Step One: Control Your Own Guns
According to the Pocono Record, 14 guns were stolen from a Long Pond home last week. They were subsequently recovered when a woman the thief had threatened reported him to the police. Also, WNEP reports that a drug ring in the area was busted and, in the course of the investigation, many guns were taken into evidence. Just last month, one of our Long Pond neighbors was arrested at Newark Airport because he “forgot” about the loaded gun in his bag. And two years ago we had a Halloween party here in Emerald Lakes that ended in gunfire, injuring teenagers and terrifying residents.
Newtown may have awakened many to the dangers of guns in our communities, but it shouldn’t take a mass shooting to remind us all of how to be responsible gun owners. That tragedy and others like it, bring this issue to the forefront of our minds and hearts, and all too often they polarize our discussions, making it nearly impossible to find common ground. But we are, quite literally, sharing common ground here in Emerald Lakes, and we must do everything we can to make that ground safer for all. No matter where your opinion falls on the gun control debate, we should all be able to agree that proper care and storage of the guns that we and our neighbors own is the first step to keeping our families safe. I certainly don’t claim to be an expert, but there are very simple things that I have learned from reading and from the gun safety courses that I have taken that it seems many of our neighbors have forgotten. Too many excuses and instances of lazy gun ownership end up with weapons falling into the hands of those who would use them to do harm.
One very important consideration to remember is that child-proof does not always equal theft-proof, and nothing is fool-proof. No discussion about gun safety should overlook the simple fact that statistically you are more likely to be injured by a gun if there is a gun in your home. Choosing not to have a gun is the safest choice of all. However, I understand that statistics are simply not enough comfort for some, and not possible for others. If you must have guns in your home, you must find the absolute safest way to store them that meets the needs of your household.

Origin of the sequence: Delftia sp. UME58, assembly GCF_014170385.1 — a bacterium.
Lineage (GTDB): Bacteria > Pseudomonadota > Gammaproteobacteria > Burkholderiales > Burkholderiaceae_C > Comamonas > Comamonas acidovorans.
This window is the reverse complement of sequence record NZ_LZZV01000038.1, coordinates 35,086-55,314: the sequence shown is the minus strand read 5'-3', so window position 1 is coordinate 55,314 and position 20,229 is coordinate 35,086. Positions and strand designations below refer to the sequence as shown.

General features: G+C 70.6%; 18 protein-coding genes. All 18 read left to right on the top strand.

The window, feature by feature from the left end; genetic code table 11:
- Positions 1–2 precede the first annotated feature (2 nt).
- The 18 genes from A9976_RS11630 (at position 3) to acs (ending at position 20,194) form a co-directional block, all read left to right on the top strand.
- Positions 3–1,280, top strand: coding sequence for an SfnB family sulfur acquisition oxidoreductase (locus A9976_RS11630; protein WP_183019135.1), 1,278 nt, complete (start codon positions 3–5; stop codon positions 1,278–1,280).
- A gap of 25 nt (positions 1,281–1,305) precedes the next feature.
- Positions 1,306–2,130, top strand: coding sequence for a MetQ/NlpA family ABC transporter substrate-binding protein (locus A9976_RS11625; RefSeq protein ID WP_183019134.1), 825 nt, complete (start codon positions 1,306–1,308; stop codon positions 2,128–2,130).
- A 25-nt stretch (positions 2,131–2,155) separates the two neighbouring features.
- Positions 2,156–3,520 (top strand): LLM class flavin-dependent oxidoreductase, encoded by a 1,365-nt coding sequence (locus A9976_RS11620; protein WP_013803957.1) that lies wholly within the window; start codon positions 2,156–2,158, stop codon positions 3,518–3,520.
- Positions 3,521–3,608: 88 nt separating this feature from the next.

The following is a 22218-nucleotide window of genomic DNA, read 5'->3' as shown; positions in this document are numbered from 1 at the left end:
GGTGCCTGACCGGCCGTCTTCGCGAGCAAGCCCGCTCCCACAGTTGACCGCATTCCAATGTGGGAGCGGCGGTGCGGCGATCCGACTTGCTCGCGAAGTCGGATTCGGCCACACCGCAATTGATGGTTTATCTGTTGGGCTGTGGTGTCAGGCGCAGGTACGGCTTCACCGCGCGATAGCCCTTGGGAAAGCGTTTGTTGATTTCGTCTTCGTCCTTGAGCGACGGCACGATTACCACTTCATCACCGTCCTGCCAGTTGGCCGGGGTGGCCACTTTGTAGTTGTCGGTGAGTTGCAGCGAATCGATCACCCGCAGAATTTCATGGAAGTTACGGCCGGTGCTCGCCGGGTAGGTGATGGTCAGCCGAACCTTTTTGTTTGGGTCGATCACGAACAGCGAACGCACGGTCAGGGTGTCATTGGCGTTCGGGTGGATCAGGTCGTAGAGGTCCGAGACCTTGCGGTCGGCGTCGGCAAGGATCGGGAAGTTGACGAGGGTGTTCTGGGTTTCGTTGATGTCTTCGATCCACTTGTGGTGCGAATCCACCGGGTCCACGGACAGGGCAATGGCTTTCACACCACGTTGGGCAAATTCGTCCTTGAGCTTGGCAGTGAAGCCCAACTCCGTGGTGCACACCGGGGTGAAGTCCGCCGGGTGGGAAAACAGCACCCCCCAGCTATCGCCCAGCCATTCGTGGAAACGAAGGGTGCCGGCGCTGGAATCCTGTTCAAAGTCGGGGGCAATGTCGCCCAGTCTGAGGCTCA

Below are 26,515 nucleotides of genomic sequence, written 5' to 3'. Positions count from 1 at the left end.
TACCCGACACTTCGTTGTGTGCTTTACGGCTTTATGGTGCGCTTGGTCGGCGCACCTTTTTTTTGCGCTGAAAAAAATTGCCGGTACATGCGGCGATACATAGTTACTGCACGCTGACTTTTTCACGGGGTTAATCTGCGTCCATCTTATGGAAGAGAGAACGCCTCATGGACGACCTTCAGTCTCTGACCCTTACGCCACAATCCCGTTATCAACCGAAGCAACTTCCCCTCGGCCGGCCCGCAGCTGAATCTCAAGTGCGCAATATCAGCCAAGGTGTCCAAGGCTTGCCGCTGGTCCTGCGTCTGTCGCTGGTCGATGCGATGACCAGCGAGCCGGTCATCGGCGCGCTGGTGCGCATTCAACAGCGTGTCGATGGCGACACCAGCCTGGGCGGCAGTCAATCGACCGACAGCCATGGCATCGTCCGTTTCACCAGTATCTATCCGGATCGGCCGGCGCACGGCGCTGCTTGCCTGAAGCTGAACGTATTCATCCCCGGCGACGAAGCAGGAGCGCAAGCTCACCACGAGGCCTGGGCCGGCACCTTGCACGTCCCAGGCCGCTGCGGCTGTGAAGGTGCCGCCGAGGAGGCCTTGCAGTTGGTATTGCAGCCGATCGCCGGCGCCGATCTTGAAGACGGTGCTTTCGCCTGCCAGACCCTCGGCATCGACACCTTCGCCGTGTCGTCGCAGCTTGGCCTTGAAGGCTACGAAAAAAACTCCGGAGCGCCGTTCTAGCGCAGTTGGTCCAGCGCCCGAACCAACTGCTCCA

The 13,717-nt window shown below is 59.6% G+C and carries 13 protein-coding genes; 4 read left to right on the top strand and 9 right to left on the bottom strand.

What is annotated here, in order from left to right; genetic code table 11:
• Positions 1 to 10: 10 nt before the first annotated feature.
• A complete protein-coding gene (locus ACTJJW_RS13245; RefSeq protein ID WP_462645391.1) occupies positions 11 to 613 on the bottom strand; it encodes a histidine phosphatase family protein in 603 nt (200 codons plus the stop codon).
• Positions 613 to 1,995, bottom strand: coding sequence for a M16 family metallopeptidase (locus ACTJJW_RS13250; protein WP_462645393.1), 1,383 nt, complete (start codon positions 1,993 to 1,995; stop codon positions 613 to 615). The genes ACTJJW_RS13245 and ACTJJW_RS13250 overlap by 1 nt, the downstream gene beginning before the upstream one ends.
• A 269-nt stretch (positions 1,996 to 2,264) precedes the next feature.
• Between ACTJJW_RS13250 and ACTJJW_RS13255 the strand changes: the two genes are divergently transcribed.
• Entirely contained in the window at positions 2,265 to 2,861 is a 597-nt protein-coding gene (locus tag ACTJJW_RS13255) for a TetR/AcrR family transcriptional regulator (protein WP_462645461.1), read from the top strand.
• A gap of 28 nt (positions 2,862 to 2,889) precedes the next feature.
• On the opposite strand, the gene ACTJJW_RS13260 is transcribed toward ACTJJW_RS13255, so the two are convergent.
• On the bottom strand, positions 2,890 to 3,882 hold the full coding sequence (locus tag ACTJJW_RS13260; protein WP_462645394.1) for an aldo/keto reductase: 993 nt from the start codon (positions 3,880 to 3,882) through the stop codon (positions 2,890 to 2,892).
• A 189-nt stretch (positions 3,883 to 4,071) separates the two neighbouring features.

Collectors should choose the best cabinets they can afford. (Hint: if you can afford a collection, you can afford the best cabinets to display them.) Tempered glass, keypad locks, steel bars and reinforced wood are features that add to the safety of your collection in a way that still allows for their display. Some of these features include methods of ensuring that your guns cannot be removed even if the glass is broken. Guns should be stored unloaded, with ammunition put away in a separate storage place. For hunters who don’t need to display their guns, heavy-duty gun safes, hidden and bolted to the structure of the house provide security that is both child-proof and theft-proof.
In the case of guns kept for home defense, owners must weigh the dangers of the weapon with the desire for quick access. A gun in the bedside table or a rifle behind the door not only pose dangers to children or other family members, but are also easily found and taken by burglars. They then become a danger to everyone. When you are not home, these guns are defending no one, and the dangers are multiplied. One habit that it will pay to cultivate is to store a home defense weapon in a gun safe in the bedroom. Open the safe when you are at home or in bed and place your house keys and/or car keys in the safe with the door open. This way, you will never forget to lock them away before leaving home. Of course, this does not keep your children safe from discovery and misuse of your gun, and there is always the possibility of an intruder getting to your gun before you do. Many safes are designed for quick access, and the added safety is well worth the few extra seconds it takes to get into it. Whatever you do, do NOT underestimate the ingenuity of young children and teenagers to ferret out any hiding spot you may use. (I have personally seen a toddler reach the top of a cabinet using the drawers to climb.)
If gun owners want to begin to curb the attacks and anger that come their way every time there is a tragedy, they must police their own behaviors and take the first step. Assess the safety and practices of gun ownership in your own homes. Be the model gun owner that you would want everyone to be. Had those 14 guns stolen last week not been recovered by police, they would have been added to the growing number of guns in our community that are obtained illegally and often used to harm others. While no one wants to blame a burglary victim for harm done by another, imagine the guilt you would feel if, due to your careless handling of your own guns, they were stolen and used to injure a member of your family or a neighbor. Hundreds of thousands of guns are stolen in the US every year, but proper safety precautions and storage could greatly reduce this number and, in turn, increase the safety of our community.